Men's golf coach O.D. Vincent will retire from coaching less than two years after he arrived at Duke to become senior associate athletic director at his alma mater, the University of Washington, Duke announced Sunday.
"Leaving our team, Duke University and the coaching profession is the most difficult decision I have ever faced," Vincent said in a statement. "I feel blessed to have coached the sport I love for the past 13 years. I feel so good about the future of our program here at Duke and the future of the young men on the team. I will miss everyone a great deal and always look back on my time at Duke with tremendous fondness."
Vincent, who came to Duke from UCLA to replace the late Rod Myers in 2007, coached the Blue Devils in just one spring season. Duke posted one win in the spring season and two fall wins under Vincent. He coached at Washington before moving to Los Angeles, where he led the Bruins to four Top-10 appearances in the NCAA championship in six years. UCLA won the national title last year.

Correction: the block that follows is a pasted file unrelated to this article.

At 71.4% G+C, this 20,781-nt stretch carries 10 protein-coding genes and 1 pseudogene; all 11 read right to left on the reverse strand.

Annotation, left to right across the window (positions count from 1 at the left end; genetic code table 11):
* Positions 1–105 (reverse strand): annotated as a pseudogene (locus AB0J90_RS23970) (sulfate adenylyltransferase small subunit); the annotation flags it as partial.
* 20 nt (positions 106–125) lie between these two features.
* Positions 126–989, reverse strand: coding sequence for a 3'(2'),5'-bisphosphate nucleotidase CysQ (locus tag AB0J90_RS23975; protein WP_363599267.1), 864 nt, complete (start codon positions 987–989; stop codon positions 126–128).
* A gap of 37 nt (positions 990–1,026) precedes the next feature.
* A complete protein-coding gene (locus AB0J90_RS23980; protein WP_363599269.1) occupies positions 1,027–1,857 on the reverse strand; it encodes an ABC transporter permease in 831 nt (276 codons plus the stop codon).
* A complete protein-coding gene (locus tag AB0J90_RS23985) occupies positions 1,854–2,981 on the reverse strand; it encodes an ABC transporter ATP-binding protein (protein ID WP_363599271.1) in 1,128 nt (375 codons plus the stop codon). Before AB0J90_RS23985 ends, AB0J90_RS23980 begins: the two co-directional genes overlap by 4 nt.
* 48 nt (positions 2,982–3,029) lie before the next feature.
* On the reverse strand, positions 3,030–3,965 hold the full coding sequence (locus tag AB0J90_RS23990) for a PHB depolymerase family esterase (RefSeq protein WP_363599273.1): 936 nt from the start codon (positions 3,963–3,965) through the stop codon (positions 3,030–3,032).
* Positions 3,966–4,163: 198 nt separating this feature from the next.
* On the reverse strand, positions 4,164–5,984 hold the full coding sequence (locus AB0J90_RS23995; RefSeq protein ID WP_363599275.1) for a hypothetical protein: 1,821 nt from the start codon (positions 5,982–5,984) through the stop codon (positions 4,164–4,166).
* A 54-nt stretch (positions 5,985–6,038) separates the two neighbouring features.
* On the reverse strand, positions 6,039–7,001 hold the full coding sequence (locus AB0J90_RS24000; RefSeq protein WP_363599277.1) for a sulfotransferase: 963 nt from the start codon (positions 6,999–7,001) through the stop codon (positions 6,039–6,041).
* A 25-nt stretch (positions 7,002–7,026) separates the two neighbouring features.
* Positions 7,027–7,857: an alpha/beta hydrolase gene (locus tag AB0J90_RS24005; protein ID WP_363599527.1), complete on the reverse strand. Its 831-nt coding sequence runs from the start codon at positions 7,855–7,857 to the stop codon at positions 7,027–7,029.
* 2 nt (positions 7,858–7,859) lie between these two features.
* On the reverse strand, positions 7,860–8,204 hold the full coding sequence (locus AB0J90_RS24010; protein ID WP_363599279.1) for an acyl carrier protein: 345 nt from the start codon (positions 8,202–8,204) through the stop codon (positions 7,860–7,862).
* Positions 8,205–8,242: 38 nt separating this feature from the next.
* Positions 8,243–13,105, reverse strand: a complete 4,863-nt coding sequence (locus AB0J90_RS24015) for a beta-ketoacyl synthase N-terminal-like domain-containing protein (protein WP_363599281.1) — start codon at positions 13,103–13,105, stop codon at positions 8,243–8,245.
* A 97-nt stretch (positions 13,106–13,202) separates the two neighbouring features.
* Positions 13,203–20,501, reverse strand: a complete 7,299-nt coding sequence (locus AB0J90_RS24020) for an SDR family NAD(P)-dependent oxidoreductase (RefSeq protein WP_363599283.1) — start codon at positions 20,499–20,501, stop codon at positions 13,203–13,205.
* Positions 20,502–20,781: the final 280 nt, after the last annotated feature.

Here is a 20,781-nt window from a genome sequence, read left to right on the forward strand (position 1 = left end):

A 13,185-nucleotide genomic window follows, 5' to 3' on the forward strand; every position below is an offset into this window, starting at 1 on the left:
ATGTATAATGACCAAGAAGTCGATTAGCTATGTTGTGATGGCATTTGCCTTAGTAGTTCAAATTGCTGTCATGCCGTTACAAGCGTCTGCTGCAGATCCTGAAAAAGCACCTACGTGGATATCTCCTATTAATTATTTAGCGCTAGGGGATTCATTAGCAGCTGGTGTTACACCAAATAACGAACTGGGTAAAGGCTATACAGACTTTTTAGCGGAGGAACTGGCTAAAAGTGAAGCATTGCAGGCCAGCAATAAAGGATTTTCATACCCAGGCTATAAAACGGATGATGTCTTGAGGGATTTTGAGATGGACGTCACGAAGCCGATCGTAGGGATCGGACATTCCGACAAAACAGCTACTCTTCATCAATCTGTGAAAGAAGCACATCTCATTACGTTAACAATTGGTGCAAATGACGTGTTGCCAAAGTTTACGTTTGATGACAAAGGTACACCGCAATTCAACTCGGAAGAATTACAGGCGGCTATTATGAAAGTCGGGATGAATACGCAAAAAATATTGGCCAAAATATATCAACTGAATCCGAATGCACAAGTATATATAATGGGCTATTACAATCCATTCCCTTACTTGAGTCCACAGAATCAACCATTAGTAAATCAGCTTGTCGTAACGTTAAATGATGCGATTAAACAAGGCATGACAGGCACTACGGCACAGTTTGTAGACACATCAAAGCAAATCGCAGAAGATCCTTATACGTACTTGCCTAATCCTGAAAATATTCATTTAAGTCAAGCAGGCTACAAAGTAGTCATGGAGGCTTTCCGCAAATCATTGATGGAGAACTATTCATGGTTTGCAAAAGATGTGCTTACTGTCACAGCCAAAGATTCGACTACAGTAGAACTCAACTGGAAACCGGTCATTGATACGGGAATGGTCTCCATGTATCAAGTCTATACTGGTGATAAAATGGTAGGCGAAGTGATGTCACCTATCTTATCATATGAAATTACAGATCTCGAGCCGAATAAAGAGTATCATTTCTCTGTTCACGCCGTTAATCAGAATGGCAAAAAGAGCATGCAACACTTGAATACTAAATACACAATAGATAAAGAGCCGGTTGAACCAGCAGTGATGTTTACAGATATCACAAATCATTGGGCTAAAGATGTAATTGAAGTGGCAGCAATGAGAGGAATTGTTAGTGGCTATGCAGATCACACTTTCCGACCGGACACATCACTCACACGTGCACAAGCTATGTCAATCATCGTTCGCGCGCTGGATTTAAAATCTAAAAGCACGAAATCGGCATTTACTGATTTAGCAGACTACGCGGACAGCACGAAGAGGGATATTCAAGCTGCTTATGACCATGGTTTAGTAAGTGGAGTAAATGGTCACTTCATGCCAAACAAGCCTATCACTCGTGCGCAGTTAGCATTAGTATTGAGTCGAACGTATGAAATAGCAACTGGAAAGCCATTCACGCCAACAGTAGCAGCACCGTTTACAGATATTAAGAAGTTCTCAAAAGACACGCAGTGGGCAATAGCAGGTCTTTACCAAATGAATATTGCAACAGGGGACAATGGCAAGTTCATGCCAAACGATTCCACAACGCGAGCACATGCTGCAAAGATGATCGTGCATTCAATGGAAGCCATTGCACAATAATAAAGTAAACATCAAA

Vincent was perhaps best-known for being named as a defendant in Andrew Giuliani's lawsuit against the University for his allegedly wrongful termination from the golf team. The Chronicle first reported that Giuliani sued the school and Vincent July 23. The son of former New York City mayor Rudy Giuliani alleged that he was released from the team for unsound reasons and that Vincent made it impossible for him to return. In September, Duke and Vincent filed a motion to dismiss the lawsuit.
Vincent's departure had "nothing to do" with the lawsuit, a Duke spokesman told The Chronicle Sunday.
Ryan Ressa, an assistant coach, will assume day-to-day head coaching responsibilities until Duke finds its next coach. A national search will begin immediately.
Vincent's departure might have implications on Duke's incoming recruiting classes. Vincent secured a commitment from one of the top 10 golfers in the Class of 2010, South Carolina's Austin Cody, earlier in December.